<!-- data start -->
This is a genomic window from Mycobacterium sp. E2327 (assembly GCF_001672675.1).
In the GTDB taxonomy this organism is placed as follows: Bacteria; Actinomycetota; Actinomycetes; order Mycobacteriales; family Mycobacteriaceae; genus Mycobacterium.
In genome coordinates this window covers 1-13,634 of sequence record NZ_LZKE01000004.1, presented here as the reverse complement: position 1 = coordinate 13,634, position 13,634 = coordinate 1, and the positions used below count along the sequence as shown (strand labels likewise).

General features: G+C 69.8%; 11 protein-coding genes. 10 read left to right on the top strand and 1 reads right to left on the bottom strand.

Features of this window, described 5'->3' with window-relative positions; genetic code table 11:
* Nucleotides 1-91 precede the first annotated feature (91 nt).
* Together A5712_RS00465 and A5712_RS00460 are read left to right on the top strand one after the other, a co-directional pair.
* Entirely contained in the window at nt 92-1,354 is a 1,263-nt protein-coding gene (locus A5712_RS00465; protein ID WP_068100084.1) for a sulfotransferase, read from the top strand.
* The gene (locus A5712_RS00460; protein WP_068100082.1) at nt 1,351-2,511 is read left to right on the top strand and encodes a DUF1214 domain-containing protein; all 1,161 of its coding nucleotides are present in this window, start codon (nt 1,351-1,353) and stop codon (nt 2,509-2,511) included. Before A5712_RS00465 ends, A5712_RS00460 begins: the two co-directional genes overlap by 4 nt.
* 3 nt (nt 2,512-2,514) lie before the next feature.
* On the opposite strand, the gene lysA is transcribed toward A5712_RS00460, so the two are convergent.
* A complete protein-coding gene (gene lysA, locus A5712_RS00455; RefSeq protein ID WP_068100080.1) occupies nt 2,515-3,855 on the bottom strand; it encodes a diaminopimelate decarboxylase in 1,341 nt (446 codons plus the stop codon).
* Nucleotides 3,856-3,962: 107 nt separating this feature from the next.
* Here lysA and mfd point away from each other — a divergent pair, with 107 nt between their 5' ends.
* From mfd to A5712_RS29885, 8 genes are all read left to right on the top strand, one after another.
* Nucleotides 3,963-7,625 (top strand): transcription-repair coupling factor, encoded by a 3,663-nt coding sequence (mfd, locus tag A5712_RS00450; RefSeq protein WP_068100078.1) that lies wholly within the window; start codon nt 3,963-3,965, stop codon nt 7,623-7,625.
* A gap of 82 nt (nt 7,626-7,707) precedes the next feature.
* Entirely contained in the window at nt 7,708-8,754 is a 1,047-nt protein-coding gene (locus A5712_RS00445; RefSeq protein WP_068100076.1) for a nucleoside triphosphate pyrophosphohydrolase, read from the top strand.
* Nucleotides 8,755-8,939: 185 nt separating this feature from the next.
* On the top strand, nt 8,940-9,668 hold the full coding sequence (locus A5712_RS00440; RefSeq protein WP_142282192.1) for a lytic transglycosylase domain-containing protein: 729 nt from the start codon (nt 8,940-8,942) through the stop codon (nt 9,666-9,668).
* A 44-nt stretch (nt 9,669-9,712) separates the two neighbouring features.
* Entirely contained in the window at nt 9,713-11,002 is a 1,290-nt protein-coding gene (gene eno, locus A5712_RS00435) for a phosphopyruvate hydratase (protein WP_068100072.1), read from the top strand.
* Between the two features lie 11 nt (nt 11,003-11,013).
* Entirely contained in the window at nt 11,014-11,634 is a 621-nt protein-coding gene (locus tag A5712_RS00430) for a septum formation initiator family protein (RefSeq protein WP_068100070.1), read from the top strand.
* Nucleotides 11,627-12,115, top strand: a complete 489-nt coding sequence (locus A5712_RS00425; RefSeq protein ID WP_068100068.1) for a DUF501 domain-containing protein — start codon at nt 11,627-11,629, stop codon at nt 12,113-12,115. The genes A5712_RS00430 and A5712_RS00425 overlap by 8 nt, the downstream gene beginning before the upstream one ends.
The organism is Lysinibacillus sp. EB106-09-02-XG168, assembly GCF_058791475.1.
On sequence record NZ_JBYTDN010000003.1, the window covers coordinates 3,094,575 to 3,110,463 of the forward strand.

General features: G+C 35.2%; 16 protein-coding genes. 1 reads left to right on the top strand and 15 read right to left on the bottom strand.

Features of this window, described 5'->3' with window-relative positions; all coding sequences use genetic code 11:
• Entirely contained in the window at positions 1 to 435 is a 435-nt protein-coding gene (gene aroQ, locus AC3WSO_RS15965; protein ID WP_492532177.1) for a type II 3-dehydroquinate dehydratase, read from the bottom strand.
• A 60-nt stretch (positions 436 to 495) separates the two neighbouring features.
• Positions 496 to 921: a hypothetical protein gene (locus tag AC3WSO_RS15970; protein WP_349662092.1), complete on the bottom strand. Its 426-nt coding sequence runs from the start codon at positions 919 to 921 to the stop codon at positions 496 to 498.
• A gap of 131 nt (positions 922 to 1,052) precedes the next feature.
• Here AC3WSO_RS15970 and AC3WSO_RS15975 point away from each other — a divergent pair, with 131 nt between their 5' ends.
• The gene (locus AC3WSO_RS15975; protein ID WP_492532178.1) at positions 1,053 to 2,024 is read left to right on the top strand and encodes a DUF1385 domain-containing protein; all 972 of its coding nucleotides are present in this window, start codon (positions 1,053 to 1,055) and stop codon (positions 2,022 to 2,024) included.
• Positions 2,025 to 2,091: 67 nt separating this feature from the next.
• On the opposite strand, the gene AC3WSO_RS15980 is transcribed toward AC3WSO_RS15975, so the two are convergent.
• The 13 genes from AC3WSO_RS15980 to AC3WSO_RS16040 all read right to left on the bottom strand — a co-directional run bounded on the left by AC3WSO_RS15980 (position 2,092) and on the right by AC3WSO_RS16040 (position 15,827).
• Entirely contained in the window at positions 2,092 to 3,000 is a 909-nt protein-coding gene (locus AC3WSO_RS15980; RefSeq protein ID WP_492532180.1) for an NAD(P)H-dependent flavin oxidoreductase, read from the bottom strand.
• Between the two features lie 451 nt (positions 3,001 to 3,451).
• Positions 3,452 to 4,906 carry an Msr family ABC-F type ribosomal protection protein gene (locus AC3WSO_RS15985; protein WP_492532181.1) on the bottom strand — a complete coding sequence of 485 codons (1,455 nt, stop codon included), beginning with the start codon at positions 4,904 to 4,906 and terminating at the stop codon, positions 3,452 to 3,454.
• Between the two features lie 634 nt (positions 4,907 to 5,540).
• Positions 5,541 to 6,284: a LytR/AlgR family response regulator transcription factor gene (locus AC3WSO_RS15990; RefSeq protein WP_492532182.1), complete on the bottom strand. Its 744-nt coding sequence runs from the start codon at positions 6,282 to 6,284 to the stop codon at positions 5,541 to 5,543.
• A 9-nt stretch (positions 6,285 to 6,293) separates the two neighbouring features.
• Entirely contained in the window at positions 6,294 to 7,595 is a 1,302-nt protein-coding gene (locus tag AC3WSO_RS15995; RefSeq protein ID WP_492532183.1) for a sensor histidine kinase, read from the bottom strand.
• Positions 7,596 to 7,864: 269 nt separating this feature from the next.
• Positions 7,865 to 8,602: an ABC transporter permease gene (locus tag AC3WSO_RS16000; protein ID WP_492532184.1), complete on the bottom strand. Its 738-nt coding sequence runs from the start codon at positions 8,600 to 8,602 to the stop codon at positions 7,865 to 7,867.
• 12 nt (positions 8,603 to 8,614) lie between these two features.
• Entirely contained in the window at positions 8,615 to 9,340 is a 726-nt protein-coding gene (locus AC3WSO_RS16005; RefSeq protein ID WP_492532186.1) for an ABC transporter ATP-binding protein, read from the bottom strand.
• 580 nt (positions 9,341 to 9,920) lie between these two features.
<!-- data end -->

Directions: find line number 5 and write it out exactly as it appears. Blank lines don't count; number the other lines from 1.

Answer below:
Features of this window, described 5'->3' with window-relative positions; genetic code table 11: